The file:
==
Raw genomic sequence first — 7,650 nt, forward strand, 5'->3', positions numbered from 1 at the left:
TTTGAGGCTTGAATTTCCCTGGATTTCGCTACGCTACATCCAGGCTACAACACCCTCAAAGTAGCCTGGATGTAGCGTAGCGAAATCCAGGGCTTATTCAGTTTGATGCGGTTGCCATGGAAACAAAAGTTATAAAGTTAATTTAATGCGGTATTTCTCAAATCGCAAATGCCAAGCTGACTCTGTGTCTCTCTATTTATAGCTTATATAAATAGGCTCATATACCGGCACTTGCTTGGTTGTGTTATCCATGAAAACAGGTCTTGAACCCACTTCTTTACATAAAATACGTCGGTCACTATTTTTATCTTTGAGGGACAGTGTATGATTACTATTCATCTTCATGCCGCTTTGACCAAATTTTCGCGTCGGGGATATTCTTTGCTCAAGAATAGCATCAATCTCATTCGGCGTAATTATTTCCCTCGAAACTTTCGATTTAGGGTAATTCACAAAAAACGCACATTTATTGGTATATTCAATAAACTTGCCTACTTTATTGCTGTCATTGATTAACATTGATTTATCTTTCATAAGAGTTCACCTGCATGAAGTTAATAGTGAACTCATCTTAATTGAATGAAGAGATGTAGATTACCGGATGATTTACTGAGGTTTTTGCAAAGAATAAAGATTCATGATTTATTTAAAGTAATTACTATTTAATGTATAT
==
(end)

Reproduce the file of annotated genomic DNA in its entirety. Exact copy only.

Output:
Raw genomic sequence first — 7,650 nt, forward strand, 5'->3', positions numbered from 1 at the left:
TTTGAGGCTTGAATTTCCCTGGATTTCGCTACGCTACATCCAGGCTACAACACCCTCAAAGTAGCCTGGATGTAGCGTAGCGAAATCCAGGGCTTATTCAGTTTGATGCGGTTGCCATGGAAACAAAAGTTATAAAGTTAATTTAATGCGGTATTTCTCAAATCGCAAATGCCAAGCTGACTCTGTGTCTCTCTATTTATAGCTTATATAAATAGGCTCATATACCGGCACTTGCTTGGTTGTGTTATCCATGAAAACAGGTCTTGAACCCACTTCTTTACATAAAATACGTCGGTCACTATTTTTATCTTTGAGGGACAGTGTATGATTACTATTCATCTTCATGCCGCTTTGACCAAATTTTCGCGTCGGGGATATTCTTTGCTCAAGAATAGCATCAATCTCATTCGGCGTAATTATTTCCCTCGAAACTTTCGATTTAGGGTAATTCACAAAAAACGCACATTTATTGGTATATTCAATAAACTTGCCTACTTTATTGCTGTCATTGATTAACATTGATTTATCTTTCATAAGAGTTCACCTGCATGAAGTTAATAGTGAACTCATCTTAATTGAATGAAGAGATGTAGATTACCGGATGATTTACTGAGGTTTTTGCAAAGAATAAAGATTCATGATTTATTTAAAGTAATTACTATTTAATGTATAT